Site assessment addresses broad issues such as location, neighboring uses, and transportation access. Once a site is located, then a more detailed investigation is required to determine whether the intended use of the property is achievable at reasonable cost. This is known as due diligence, and typically happens once a contract for the purchase of the site has been executed. Time for due diligence varies greatly, typically ranging from 120 days to 270 days. One of the first tasks in the due diligence process is to acquire an accurate survey of the site. This may take upwards of 30 days. Until a survey is in hand, most of the other elements of due diligence simply can’t proceed with any specificity. The intended use of the site may be severely limited by local zoning and other regulations. If the intended use does not comply with any existing zoning or regulation impacting the site, either the site must be abandoned, or a petition be filed to amend the zoning regulation to permit the intended use. Zoning regulation petitions may be as short as 60 days, or if public hearings are required, could be 90 to 180 days before a final determination is made by the governing authority.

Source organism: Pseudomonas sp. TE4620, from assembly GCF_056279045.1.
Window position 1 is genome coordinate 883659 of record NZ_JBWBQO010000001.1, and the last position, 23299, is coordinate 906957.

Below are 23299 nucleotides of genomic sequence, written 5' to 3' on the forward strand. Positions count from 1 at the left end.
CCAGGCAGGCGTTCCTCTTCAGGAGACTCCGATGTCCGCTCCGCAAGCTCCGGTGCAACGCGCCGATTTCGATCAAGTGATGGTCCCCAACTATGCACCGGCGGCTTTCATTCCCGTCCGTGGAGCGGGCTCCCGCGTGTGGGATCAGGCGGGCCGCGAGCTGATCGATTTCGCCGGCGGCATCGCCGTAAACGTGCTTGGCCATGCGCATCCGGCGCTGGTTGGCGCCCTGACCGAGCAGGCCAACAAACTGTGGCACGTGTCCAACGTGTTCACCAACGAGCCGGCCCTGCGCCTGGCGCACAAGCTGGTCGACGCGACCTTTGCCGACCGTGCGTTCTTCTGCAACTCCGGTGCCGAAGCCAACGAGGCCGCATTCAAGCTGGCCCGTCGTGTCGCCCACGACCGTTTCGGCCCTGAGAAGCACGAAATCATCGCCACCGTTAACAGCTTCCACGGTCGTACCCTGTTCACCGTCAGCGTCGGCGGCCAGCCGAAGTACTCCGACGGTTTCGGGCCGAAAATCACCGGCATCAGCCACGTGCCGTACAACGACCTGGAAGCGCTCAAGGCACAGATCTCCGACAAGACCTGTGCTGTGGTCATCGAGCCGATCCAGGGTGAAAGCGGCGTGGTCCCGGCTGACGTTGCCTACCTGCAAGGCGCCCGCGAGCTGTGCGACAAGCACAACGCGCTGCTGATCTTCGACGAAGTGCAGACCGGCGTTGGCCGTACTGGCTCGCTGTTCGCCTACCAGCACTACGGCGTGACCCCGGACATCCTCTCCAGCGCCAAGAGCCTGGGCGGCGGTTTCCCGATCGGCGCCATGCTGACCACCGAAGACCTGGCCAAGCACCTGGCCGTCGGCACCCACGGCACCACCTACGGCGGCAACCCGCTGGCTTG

In future blogs we will address the many other elements that need to be performed during the due diligence period so that any surprises after closing are minimized, or at least financially quantified which may impact the final closing price paid for the site.